You probably don’t have time to carry out hours and hours of analysis on a stock. So, I’m going to give you 5 ways to find a great stock investment.
Listen, I get it, you would love to do a ton of analysis on every company you think about investing in, but the fact is, you just don’t have time.
It takes me about 10 hours to complete a deep dive analysis on a business. That’s precisely why my Membership group pay me a small fee each month to see my analysis. It saves them the bother.
Now, obviously, I can’t simply write a short post and give you everything I do within those 10 hours. That’s just crazy talk.
What I CAN do is give you a very simple framework to use in a rush to know whether or not you are on the right track with a company/stock.
Let’s cut to the chase. Everyone cares about revenue but it’s the wrong metric to focus on if you want a quick-fire analysis of a business to find a great stock. A company can turnover £20 billion a year and everyone’s raving about it. But if it costs them £21 billion to achieve that then they’re a terrible investment. Profit means that after everything has come in, and after everything has come out, what’s left? I want to see big profits. Supermarket chain Tesco [LSE: TSCO] only just make a profit each year, some years making a loss. This is despite raking in billions in revenue per year. The lack of profit and growth opportunity is precisely why the company’s share price is still down where it was 20 years ago.
A beginner investor might be forgiven for thinking all we care about is how much debt the company are carrying. Investors ask me “what’s the limit you’ll accept for debt?”, “£5m, £10m?”. But you can’t just pluck a threshold out of the air. It needs to be relative to the size and strength of the business. After all, a large, highly profitable company can probably afford to borrow far more than a small business barely making a profit each month. What you need to know is how much debt are they borrowing relative to the profit they make each year. A figure of about 5x earnings is a rough limit you can use to work out if it’s too much.
Count up all the companies assets. These include cash in the bank, invoices owed to them, inventory of currently held stock, property, plant, equipment, vehicles etc. Then, count up all the liabilities. These include any short term debt owed within the next year, long term debt owed, deferred tax payments, and invoices to others that have not yet been paid. Once you have these two figures deduct the liabilities from the assets to get the net worth of the business. You want to see this net worth rising. Not falling. A rising net value means assets are growing faster than liabilities. If a company is rising in net worth, we should be willing to pay more for their shares.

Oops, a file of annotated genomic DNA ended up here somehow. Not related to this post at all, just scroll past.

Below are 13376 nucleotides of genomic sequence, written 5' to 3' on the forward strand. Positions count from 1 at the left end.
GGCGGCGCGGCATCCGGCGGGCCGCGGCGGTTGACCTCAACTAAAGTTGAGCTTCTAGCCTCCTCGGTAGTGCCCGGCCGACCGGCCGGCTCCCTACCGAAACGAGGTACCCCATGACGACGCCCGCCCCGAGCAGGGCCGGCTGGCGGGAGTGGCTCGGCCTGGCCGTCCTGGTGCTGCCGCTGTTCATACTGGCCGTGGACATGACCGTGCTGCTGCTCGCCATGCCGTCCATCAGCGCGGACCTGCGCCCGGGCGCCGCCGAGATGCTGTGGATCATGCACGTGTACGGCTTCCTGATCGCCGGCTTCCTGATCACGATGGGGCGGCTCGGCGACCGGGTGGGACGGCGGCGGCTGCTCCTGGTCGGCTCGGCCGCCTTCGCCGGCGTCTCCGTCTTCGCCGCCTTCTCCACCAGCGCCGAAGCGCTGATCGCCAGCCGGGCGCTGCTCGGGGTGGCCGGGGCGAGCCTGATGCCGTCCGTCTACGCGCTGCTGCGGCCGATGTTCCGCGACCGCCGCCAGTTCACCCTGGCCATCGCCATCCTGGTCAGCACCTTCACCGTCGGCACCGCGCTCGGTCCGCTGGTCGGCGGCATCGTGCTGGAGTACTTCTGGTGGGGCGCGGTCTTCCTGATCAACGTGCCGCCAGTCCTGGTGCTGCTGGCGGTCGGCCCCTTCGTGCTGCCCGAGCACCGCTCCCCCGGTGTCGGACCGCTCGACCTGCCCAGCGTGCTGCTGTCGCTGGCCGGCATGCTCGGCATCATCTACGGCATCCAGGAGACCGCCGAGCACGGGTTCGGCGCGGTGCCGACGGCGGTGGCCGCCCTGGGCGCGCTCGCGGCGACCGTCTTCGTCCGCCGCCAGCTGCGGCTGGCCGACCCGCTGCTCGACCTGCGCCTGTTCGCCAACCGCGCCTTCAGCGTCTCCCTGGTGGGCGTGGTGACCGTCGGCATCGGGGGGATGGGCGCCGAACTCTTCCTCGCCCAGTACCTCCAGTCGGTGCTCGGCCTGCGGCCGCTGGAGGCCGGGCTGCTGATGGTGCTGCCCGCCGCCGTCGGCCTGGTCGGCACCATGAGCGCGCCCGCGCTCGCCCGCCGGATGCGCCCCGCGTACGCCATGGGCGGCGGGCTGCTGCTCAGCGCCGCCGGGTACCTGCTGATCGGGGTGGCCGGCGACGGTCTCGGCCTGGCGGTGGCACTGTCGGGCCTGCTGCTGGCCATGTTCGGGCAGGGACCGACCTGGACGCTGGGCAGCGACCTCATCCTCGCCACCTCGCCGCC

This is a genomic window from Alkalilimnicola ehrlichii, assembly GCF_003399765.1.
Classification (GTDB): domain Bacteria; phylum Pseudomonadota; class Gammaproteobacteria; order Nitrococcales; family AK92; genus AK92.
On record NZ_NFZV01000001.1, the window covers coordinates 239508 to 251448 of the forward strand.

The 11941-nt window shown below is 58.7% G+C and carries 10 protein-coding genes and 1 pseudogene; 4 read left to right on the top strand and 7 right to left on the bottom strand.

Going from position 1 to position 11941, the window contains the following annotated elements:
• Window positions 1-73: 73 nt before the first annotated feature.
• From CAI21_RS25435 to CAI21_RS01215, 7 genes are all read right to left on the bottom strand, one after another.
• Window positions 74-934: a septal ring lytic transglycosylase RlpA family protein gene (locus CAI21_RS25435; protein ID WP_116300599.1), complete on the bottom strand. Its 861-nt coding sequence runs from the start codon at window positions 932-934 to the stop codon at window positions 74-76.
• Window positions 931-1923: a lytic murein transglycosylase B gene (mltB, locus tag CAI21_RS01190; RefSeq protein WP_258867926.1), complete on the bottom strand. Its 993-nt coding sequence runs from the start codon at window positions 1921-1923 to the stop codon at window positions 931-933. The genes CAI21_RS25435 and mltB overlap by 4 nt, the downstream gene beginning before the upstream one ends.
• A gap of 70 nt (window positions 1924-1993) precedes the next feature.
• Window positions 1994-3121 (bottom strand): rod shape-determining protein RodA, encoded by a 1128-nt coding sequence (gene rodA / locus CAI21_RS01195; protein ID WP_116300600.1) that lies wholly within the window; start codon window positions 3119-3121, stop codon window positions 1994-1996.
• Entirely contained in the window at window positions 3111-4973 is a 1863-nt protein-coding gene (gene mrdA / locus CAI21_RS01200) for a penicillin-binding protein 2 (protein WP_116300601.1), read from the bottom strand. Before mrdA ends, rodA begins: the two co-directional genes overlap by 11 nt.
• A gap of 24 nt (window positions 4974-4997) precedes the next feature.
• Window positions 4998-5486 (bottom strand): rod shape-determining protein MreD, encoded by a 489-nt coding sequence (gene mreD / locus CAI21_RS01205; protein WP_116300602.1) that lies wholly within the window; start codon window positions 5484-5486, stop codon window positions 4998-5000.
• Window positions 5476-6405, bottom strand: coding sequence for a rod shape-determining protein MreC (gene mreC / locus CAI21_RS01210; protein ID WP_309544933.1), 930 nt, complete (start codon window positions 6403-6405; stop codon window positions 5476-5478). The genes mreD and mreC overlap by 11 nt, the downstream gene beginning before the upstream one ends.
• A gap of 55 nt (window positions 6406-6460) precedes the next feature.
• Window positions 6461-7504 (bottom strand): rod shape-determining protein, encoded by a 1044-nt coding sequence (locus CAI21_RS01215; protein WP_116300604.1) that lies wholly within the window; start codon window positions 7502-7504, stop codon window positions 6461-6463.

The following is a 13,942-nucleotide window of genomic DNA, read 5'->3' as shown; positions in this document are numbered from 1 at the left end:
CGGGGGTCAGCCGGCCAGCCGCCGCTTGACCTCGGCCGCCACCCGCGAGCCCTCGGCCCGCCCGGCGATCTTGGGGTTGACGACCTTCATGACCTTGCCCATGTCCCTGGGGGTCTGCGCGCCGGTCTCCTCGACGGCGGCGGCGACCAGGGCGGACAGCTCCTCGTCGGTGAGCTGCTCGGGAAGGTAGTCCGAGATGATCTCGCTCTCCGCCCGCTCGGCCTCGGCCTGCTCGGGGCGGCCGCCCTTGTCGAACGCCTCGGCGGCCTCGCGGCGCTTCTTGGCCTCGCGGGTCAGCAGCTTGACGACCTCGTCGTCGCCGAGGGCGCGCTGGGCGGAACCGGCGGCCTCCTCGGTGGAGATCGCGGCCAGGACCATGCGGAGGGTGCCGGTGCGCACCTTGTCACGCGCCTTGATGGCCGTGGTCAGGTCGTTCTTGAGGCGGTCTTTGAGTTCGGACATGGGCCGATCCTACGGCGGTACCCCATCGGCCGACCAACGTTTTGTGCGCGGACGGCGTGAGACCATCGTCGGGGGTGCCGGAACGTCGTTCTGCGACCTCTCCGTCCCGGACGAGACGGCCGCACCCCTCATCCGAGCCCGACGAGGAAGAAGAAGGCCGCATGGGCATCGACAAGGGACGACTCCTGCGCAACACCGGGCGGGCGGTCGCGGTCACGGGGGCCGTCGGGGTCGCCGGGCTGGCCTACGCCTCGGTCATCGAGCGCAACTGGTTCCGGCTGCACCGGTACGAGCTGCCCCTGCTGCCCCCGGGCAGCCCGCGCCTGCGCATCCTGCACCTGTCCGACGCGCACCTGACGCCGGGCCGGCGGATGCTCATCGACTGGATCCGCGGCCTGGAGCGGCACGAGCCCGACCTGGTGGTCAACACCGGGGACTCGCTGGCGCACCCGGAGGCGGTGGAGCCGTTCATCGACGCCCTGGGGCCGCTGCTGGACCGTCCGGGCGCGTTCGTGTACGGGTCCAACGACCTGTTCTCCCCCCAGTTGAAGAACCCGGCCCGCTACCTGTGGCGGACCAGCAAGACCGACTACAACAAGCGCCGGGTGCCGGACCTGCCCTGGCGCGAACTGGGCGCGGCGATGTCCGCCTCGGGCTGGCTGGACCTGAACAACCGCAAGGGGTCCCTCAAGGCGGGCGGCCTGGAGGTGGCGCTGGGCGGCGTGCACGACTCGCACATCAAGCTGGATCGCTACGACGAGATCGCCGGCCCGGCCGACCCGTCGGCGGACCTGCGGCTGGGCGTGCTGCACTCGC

Where do all the profits this company make go? Some will go into dividends perhaps to reward shareholders. But if a business is going to grow and expand it can keep giving all its profits back to the shareholders. It needs to reinvest back into itself. Retained earnings is a quick way to see if the company are putting money aside for expansion and reinvestment. Each year the retained earnings is a snapshot. Think of it as a pot of reserve money that accumulates. So if one year it’s £4m, the next year it’s £4.5m then they’ve put an extra £500k in that year. A rising retained earnings is good.
Depreciation & Amortisation
Avoid companies that have to spend more than 15% of their gross profit on depreciation. Depreciation is an accounting term to represent the depreciating value of assets owned by the business. Any company heavily reliant on machinery, plant and equipment will have a large chunk of profits being spent on keeping these assets maintained.
Of course, these 5 ways to find a great stock are not a substitute for real in-depth analysis of an investment you make.
For example, did you know some companies legally bolster their profits by selling off company assets or sometimes entire arms of their business? As a result, what looks like a great year for profit can actually just be a one-off. The company can’t expect to repeat that next year as they no longer have the asset to sell. These companies can go on to talk about their wonderful profits that year, completely omitting the fact they did not solely achieve it through the recurring everyday revenue generated by the business. This sneaky, but completely legal trick is just one aspect of analysing companies that you need to watch out for.
However, when you’re in a pinch and you need a quick review of whether a stock is worth investing in, these 5 ways laid out for you above should steer you in the right direction and away from investing in anything that might end up costing you money.
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NOTE: I reserve the right to refuse any membership application should I feel you are not the right fit for the group.